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Insulin – Basic Information you need to know.

Discussion in 'HGH, Peptides and SARMS' started by Zillagreybeard, Oct 10, 2019.
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388 posts
  • Oct 10, 2019
  • 0

Look back through picture archives of bodybuilding and you will be struck by a startling fact. In the last half-decade bodybuilders have been getting much larger much quicker. Certain professionals have added twenty pounds to their contest weight in one season, after having seemingly reached a plateau. The bodybuilding audience loves to hear that this weight gain is due to some secret drug or some newly discovered gene therapy. Elaborate theories are developed to explain these rapid weight gains and the professionals themselves are not helpful; they claim that it’s the new X-brand supplement that’s doing it and leave it at that.

The truth is that bodybuilders have discovered the most anabolic hormone produced by the body, insulin. Additionally, insulin has the benefit of being not only legal and over the counter in most states, but it is very cheap. A bottle costs less then thirty dollars and there is no need to worry about counterfeits. By correctly using insulin, in conjunction with human growth hormone and anabolic steroids, modern professionals have added pounds of mass onto seemingly stagnant physiques.

This chapter will give a brief overview of insulin and the methods by which its anabolic action is exerted. We will outline how to correctly and safely use insulin both to gain size and to prepare for a contest (or simply diet).

Insulin: The Overview
Insulin is a peptide hormone, secreted by the pancreatic islets of Langerhans. Insulin promotes glucose utilization, protein synthesis, and regulates the metabolism of sugar. Insulin travels until it reaches receptor sites on cells. At these sites insulin facilitates the transport of glucose and amino acids across the cell membrane to be used inside the cell for energy and protein synthesis. This is insulin’s anabolic effect, not only in super-saturating the cells with nutrients, but also helping to volumize the cell.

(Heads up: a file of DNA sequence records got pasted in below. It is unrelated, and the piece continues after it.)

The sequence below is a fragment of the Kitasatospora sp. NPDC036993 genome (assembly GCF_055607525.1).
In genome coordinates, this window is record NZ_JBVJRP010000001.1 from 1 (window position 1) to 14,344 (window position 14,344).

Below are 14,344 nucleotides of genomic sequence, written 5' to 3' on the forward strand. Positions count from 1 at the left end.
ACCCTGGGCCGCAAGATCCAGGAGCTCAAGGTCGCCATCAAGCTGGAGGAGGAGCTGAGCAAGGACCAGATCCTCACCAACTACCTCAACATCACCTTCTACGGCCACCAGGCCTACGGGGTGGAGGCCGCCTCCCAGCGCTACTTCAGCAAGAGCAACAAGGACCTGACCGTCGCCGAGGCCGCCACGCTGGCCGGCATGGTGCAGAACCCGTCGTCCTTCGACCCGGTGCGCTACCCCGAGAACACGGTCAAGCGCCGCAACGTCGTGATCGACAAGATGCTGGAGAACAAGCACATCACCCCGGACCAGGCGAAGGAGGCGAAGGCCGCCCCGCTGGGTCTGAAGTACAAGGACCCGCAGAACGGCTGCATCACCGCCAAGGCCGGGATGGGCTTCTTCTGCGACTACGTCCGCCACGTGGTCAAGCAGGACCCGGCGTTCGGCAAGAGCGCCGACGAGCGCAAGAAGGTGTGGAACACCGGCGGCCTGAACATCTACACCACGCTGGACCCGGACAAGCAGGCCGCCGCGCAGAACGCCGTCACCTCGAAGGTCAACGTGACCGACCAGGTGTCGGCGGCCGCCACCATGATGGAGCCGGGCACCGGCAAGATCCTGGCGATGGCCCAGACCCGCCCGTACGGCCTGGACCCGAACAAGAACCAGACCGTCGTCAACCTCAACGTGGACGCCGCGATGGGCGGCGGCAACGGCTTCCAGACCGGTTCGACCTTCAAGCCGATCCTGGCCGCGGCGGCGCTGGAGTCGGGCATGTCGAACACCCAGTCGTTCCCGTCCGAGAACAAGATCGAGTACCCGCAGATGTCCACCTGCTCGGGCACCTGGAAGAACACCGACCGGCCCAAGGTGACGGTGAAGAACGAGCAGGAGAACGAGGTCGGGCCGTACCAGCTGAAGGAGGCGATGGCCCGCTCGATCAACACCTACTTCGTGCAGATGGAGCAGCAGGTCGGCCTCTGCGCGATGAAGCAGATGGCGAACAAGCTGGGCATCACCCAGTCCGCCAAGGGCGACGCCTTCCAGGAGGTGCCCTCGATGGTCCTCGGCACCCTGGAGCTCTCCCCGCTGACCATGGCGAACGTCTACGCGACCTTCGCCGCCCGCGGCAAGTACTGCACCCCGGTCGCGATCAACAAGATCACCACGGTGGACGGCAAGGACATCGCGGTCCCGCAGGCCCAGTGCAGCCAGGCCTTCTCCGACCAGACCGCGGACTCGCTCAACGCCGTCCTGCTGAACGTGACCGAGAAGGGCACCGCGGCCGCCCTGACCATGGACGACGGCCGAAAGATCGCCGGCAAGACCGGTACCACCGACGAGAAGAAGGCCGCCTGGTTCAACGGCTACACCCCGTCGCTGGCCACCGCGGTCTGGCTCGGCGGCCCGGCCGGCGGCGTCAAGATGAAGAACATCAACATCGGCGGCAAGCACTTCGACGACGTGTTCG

Insulin Safety:
There are significant risks that accompany the use of insulin. The greatest risk is an over-dose of insulin, which leads to hypoglycemic shock. This is not an overdose in the typical sense of the word; in this case it means that too much insulin was administered for the amount of glucose in the bloodstream. To this end, it is important to choose the correct type of insulin and to know when it peaks and the effective period of action of the drug in your body. This information is provided later in this chapter.

The symptoms of insulin shock are easy to recognize.

Distress is relatively rapid, usually in a matter of minutes.



Cold, clammy feeling.


Trembling, anxiety.

Rapid heartbeat.

Feeling of weakness or faintness.

Irritability and change in mood or personality.

Loss of consciousness.


Feed the person a source of quickly absorbed sugar. If the person is conscious, table sugar, fruit juice, honey, a non-diet soft drink, or any other available sugar source will do. If the person is unconscious, do not try to force sugar or liquid down his throat. Honey, granulated sugar, or a special capsule (such as D-glucose) containing concentrated sugars, which some diabetics carry, can be carefully placed under the tongue where it is absorbed into the body. However, this may be difficult to do.

There is another rapid form of intervention that anyone using insulin should know about; a glucagon pen. Injectable glucagon is a hormone, normally produced in the pancreas, which has effects opposite to those of insulin. It is commonly used to treat hypoglycemia or low blood sugar. It may also be used to relax parts of the gastrointestinal tract for certain examinations. It is not a controlled substance. In the event of the onset of hypoglycemia, this emergency injection will pull your blood sugar back up. If you are using insulin, you should have one of these pens with you at all times.

Take the person to a hospital emergency room as quickly as possible. Severe insulin reactions can be fatal. Do not be afraid of getting into “trouble”, the use of insulin is legal. You will certainly get a lecture about how crazy it is to use insulin, but you will not be arrested or detained in anyway.

It is extremely important to have someone who you can trust monitor you when you are using insulin. They should be aware of the signs of insulin shock as well as the course of action to follow in the event that you do slip into a hypoglycemic state. Some insulin users will go so far as to purchase a medic alert bracelet that indicates them as a diabetic in the even that they pass out in public.